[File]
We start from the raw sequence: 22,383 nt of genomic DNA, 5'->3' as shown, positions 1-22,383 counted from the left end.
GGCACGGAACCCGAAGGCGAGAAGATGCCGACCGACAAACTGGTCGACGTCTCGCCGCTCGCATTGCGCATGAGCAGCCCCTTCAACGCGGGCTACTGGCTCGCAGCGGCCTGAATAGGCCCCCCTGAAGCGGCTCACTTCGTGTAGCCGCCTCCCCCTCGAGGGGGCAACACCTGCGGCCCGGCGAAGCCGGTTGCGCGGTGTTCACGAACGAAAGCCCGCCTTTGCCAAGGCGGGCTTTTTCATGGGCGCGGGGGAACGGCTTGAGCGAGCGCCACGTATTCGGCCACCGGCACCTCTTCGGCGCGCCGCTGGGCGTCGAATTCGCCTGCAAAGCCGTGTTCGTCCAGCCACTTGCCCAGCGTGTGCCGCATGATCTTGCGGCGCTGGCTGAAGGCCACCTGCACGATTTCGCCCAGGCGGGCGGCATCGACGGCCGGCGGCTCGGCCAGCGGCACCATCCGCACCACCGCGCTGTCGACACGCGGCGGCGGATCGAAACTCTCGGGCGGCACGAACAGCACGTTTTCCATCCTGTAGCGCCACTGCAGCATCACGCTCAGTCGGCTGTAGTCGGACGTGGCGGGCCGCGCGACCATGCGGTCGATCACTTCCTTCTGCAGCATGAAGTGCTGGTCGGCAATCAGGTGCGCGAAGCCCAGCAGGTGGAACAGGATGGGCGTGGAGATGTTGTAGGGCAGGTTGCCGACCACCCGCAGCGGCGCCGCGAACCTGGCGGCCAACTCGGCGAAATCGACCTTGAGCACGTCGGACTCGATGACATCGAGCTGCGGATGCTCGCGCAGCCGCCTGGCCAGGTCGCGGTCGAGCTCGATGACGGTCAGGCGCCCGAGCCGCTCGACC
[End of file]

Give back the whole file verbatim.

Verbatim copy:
We start from the raw sequence: 22,383 nt of genomic DNA, 5'->3' as shown, positions 1-22,383 counted from the left end.
GGCACGGAACCCGAAGGCGAGAAGATGCCGACCGACAAACTGGTCGACGTCTCGCCGCTCGCATTGCGCATGAGCAGCCCCTTCAACGCGGGCTACTGGCTCGCAGCGGCCTGAATAGGCCCCCCTGAAGCGGCTCACTTCGTGTAGCCGCCTCCCCCTCGAGGGGGCAACACCTGCGGCCCGGCGAAGCCGGTTGCGCGGTGTTCACGAACGAAAGCCCGCCTTTGCCAAGGCGGGCTTTTTCATGGGCGCGGGGGAACGGCTTGAGCGAGCGCCACGTATTCGGCCACCGGCACCTCTTCGGCGCGCCGCTGGGCGTCGAATTCGCCTGCAAAGCCGTGTTCGTCCAGCCACTTGCCCAGCGTGTGCCGCATGATCTTGCGGCGCTGGCTGAAGGCCACCTGCACGATTTCGCCCAGGCGGGCGGCATCGACGGCCGGCGGCTCGGCCAGCGGCACCATCCGCACCACCGCGCTGTCGACACGCGGCGGCGGATCGAAACTCTCGGGCGGCACGAACAGCACGTTTTCCATCCTGTAGCGCCACTGCAGCATCACGCTCAGTCGGCTGTAGTCGGACGTGGCGGGCCGCGCGACCATGCGGTCGATCACTTCCTTCTGCAGCATGAAGTGCTGGTCGGCAATCAGGTGCGCGAAGCCCAGCAGGTGGAACAGGATGGGCGTGGAGATGTTGTAGGGCAGGTTGCCGACCACCCGCAGCGGCGCCGCGAACCTGGCGGCCAACTCGGCGAAATCGACCTTGAGCACGTCGGACTCGATGACATCGAGCTGCGGATGCTCGCGCAGCCGCCTGGCCAGGTCGCGGTCGAGCTCGATGACGGTCAGGCGCCCGAGCCGCTCGACC